Supernova found by Scientists in San Diego, Visible for Limited Time
The closest supernova visible to humans in the past 25 years has been on display for the last week or so, and is expected to reach its full brightness by tomorrow night. This Type 1a supernova is an explosion caused by the destruction of a white dwarf, and astronomers say that it could be visible with binoculars from our very own backyard. There is a catch though.
The team of astronomers from the Lawrence Berkeley National Laboratory and the University of California at Berkeley who found the supernova were using a specialized survey telescope at the Palomar Observatory in San Diego. They suggest that while you may be able to see the supernova with binoculars, you may need a very strong pair to get any real glimpse (80mm on a tripod). Almost any telescope should be able to capture the supernova.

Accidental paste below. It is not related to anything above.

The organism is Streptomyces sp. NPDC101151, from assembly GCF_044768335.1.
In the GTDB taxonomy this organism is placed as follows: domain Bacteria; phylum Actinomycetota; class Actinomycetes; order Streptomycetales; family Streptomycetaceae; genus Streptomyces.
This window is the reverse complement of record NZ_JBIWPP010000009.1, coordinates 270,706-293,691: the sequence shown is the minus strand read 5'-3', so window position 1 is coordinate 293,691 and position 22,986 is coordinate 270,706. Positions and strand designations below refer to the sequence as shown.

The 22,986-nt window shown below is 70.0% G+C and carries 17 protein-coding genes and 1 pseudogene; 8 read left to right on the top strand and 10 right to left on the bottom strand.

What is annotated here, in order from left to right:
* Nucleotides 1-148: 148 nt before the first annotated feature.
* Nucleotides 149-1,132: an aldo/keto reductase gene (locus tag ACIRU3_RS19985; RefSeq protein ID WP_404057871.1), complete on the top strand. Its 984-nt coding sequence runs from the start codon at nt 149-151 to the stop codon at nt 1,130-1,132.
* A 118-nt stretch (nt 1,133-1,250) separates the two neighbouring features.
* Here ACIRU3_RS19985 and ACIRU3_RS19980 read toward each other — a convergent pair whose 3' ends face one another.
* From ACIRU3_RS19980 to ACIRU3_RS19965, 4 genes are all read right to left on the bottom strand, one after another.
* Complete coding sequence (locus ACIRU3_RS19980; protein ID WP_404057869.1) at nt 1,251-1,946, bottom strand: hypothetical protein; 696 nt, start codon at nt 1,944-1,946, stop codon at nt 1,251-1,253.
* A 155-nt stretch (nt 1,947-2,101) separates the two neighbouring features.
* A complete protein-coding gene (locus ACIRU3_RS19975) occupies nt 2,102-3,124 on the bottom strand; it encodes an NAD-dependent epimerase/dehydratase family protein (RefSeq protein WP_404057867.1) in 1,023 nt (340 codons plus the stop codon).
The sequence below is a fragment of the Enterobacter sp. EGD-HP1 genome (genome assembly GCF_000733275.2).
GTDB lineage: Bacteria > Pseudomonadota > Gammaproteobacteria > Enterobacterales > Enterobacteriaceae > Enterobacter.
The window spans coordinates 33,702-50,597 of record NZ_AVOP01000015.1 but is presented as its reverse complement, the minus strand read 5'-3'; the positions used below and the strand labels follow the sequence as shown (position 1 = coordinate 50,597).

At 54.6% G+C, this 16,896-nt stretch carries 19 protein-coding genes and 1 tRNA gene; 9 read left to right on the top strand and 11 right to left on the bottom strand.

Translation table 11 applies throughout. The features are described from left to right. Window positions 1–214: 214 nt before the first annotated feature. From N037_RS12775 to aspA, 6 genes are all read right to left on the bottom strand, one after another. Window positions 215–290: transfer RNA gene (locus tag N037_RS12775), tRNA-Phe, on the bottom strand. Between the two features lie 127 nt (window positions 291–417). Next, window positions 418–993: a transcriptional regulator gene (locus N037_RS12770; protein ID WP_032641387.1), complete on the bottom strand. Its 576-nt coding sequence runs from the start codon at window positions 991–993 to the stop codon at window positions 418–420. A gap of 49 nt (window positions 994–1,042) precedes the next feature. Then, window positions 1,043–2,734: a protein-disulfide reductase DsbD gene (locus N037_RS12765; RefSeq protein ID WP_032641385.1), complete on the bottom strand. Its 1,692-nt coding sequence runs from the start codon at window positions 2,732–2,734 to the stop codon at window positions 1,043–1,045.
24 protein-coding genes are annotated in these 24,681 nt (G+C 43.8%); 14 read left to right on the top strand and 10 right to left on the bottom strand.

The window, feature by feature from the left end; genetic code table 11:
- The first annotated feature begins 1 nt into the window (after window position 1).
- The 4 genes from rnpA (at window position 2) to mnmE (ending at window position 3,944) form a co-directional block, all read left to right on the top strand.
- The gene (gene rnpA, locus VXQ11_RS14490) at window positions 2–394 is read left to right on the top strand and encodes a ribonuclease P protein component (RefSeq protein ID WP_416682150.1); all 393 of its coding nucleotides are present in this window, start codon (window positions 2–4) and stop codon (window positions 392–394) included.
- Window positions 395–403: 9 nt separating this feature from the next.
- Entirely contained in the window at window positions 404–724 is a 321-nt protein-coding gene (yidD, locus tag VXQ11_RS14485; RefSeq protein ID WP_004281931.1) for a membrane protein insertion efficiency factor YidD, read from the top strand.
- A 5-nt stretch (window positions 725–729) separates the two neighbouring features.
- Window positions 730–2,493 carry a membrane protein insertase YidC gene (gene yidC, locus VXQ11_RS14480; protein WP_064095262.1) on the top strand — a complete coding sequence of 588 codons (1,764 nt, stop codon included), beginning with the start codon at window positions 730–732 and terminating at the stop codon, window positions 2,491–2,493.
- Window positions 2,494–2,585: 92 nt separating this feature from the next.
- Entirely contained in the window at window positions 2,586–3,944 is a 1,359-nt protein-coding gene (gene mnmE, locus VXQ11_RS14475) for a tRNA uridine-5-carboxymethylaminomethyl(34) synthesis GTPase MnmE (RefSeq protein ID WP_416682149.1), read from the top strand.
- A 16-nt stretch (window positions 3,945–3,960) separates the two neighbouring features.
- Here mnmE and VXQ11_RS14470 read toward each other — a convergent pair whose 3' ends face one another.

Another issue hindering the average star-gazer is the moon (and the city lights). Not only do city lights, fog, smog, etc. make it more difficult to see the supernova, the moon is getting brighter in the night sky.
While the astronomers at Palomar Observatory are recording thousands of images and video from this event, there is a good chance the average person could get a glimpse as well. The exploding star is in the Pinwheel Galaxy, approximately 21 million light-years away, and can be seen in the Ursa Major constellation, also known as the Big Dipper. Scientists explain that the last two stars in the “handle” of the Big Dipper will form an equilateral triangle with the supernova. Listen to one of the astronomers from Berkeley Lab, Peter Nugent, explain more on how to spot it:
So, focus your binoculars or telescope tonight and get ready. We may not see anything like this for another few decades.
Don’t have the equipment? Want to see it in more detail? This is what it looks like with the right equipment:
Photos from Rallyroo and Nasa via Flicr